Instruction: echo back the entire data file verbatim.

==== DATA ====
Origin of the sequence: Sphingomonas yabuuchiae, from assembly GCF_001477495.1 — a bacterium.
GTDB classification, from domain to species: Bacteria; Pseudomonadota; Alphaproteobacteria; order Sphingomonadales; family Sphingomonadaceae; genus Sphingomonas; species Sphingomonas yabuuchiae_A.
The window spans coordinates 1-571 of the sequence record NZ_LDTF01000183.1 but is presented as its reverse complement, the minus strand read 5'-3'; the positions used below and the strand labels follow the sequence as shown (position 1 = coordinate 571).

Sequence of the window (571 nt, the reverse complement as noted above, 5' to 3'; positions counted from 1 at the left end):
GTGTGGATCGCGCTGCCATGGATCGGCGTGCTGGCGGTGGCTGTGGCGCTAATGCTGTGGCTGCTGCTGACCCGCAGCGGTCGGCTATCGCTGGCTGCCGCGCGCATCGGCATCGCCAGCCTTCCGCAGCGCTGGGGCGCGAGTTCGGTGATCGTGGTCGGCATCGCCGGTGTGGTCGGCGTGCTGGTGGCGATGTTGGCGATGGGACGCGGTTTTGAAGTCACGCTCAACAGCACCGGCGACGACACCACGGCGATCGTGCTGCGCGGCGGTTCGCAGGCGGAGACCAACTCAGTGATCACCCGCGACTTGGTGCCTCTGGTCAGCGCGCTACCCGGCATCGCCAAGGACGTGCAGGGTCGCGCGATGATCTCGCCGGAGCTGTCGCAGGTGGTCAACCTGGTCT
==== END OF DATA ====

Origin of the sequence: Sphingomonas yabuuchiae, from assembly GCF_001477495.1 — a bacterium.
GTDB classification, from domain to species: Bacteria; Pseudomonadota; Alphaproteobacteria; order Sphingomonadales; family Sphingomonadaceae; genus Sphingomonas; species Sphingomonas yabuuchiae_A.
The window spans coordinates 1-571 of the sequence record NZ_LDTF01000183.1 but is presented as its reverse complement, the minus strand read 5'-3'; the positions used below and the strand labels follow the sequence as shown (position 1 = coordinate 571).

Sequence of the window (571 nt, the reverse complement as noted above, 5' to 3'; positions counted from 1 at the left end):
GTGTGGATCGCGCTGCCATGGATCGGCGTGCTGGCGGTGGCTGTGGCGCTAATGCTGTGGCTGCTGCTGACCCGCAGCGGTCGGCTATCGCTGGCTGCCGCGCGCATCGGCATCGCCAGCCTTCCGCAGCGCTGGGGCGCGAGTTCGGTGATCGTGGTCGGCATCGCCGGTGTGGTCGGCGTGCTGGTGGCGATGTTGGCGATGGGACGCGGTTTTGAAGTCACGCTCAACAGCACCGGCGACGACACCACGGCGATCGTGCTGCGCGGCGGTTCGCAGGCGGAGACCAACTCAGTGATCACCCGCGACTTGGTGCCTCTGGTCAGCGCGCTACCCGGCATCGCCAAGGACGTGCAGGGTCGCGCGATGATCTCGCCGGAGCTGTCGCAGGTGGTCAACCTGGTCT